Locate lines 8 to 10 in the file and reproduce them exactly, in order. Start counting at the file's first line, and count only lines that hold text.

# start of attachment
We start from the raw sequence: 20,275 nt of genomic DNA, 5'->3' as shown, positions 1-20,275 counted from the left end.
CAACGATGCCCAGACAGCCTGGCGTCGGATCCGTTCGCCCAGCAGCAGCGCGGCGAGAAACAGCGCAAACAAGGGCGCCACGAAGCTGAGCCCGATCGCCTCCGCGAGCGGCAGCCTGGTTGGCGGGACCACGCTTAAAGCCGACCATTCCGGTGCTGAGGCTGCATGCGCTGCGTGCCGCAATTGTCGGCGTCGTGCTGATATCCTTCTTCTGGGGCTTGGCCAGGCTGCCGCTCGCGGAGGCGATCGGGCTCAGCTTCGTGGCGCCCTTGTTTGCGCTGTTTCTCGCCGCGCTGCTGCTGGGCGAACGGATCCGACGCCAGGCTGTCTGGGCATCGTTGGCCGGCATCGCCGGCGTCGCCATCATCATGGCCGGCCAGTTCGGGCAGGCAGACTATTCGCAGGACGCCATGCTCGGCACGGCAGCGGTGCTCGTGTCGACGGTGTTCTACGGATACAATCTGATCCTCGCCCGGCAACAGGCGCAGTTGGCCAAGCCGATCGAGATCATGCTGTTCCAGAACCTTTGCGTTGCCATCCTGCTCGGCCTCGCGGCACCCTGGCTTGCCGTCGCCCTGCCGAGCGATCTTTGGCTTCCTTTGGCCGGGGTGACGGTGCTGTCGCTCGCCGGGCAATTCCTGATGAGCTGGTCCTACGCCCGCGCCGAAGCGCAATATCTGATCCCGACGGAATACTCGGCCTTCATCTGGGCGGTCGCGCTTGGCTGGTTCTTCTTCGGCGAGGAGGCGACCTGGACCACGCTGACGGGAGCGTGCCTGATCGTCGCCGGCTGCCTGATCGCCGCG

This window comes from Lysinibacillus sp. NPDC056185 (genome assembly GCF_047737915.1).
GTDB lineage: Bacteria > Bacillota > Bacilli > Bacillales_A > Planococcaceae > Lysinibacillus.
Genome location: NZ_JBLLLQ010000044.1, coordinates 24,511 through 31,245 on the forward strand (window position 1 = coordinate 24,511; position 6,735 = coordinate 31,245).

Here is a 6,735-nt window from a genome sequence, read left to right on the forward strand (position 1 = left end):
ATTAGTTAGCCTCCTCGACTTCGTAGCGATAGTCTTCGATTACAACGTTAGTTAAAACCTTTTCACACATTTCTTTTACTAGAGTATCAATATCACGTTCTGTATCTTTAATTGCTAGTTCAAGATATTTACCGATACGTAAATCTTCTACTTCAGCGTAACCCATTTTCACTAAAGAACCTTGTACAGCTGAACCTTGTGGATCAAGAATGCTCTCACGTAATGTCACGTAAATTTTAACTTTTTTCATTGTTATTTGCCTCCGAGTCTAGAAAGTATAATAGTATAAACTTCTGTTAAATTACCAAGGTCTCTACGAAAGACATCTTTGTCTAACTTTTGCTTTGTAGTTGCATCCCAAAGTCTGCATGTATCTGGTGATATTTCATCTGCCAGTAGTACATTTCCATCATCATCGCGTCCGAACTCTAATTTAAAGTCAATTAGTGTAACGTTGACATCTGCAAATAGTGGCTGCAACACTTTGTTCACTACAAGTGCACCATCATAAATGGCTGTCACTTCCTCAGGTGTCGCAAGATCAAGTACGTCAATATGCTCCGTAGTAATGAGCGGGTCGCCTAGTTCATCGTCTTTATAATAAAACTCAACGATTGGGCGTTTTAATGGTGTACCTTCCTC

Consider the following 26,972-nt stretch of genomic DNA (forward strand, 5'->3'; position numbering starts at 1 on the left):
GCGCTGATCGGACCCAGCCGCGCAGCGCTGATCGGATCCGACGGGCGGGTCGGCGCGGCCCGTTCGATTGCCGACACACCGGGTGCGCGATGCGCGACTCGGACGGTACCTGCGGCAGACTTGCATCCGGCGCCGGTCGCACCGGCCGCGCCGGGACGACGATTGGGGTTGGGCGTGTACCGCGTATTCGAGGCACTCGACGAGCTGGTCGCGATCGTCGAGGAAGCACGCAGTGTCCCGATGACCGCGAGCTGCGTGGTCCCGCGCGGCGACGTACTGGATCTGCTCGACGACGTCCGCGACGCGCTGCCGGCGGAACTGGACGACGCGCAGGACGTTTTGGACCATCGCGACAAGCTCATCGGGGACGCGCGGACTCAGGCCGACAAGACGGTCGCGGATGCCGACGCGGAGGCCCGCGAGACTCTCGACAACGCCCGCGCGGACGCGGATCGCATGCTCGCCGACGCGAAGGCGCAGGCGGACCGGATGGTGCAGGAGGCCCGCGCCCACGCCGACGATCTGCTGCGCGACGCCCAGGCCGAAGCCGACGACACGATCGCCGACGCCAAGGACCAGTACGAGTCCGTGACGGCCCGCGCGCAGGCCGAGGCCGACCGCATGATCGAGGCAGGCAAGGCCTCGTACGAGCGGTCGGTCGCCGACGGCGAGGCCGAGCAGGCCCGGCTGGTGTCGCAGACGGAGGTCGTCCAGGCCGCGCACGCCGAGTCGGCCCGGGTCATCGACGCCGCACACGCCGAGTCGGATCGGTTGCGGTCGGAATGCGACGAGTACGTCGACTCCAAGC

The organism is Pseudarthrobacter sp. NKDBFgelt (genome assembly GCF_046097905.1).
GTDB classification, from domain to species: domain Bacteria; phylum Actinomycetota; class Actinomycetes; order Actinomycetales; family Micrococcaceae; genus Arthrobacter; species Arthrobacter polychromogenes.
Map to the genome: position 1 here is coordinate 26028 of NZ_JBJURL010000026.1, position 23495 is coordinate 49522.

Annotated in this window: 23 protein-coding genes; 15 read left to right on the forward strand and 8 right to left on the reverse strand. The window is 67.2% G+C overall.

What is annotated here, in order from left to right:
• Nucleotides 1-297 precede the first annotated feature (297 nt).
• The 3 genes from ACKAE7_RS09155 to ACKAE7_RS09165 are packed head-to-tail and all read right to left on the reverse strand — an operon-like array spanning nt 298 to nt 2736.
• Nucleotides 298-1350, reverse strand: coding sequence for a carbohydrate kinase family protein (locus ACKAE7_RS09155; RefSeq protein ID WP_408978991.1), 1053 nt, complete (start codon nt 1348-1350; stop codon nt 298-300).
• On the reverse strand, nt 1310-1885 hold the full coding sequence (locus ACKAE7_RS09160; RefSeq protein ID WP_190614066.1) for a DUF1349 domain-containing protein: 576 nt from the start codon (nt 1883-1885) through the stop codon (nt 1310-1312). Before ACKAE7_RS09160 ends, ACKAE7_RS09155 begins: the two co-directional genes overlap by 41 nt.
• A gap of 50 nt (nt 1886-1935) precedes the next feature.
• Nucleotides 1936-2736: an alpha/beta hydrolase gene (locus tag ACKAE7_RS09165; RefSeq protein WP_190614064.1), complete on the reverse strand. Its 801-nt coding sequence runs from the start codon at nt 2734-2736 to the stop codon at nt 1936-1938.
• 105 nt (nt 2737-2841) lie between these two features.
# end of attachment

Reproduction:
Consider the following 26,972-nt stretch of genomic DNA (forward strand, 5'->3'; position numbering starts at 1 on the left):
GCGCTGATCGGACCCAGCCGCGCAGCGCTGATCGGATCCGACGGGCGGGTCGGCGCGGCCCGTTCGATTGCCGACACACCGGGTGCGCGATGCGCGACTCGGACGGTACCTGCGGCAGACTTGCATCCGGCGCCGGTCGCACCGGCCGCGCCGGGACGACGATTGGGGTTGGGCGTGTACCGCGTATTCGAGGCACTCGACGAGCTGGTCGCGATCGTCGAGGAAGCACGCAGTGTCCCGATGACCGCGAGCTGCGTGGTCCCGCGCGGCGACGTACTGGATCTGCTCGACGACGTCCGCGACGCGCTGCCGGCGGAACTGGACGACGCGCAGGACGTTTTGGACCATCGCGACAAGCTCATCGGGGACGCGCGGACTCAGGCCGACAAGACGGTCGCGGATGCCGACGCGGAGGCCCGCGAGACTCTCGACAACGCCCGCGCGGACGCGGATCGCATGCTCGCCGACGCGAAGGCGCAGGCGGACCGGATGGTGCAGGAGGCCCGCGCCCACGCCGACGATCTGCTGCGCGACGCCCAGGCCGAAGCCGACGACACGATCGCCGACGCCAAGGACCAGTACGAGTCCGTGACGGCCCGCGCGCAGGCCGAGGCCGACCGCATGATCGAGGCAGGCAAGGCCTCGTACGAGCGGTCGGTCGCCGACGGCGAGGCCGAGCAGGCCCGGCTGGTGTCGCAGACGGAGGTCGTCCAGGCCGCGCACGCCGAGTCGGCCCGGGTCATCGACGCCGCACACGCCGAGTCGGATCGGTTGCGGTCGGAATGCGACGAGTACGTCGACTCCAAGC

The organism is Pseudarthrobacter sp. NKDBFgelt (genome assembly GCF_046097905.1).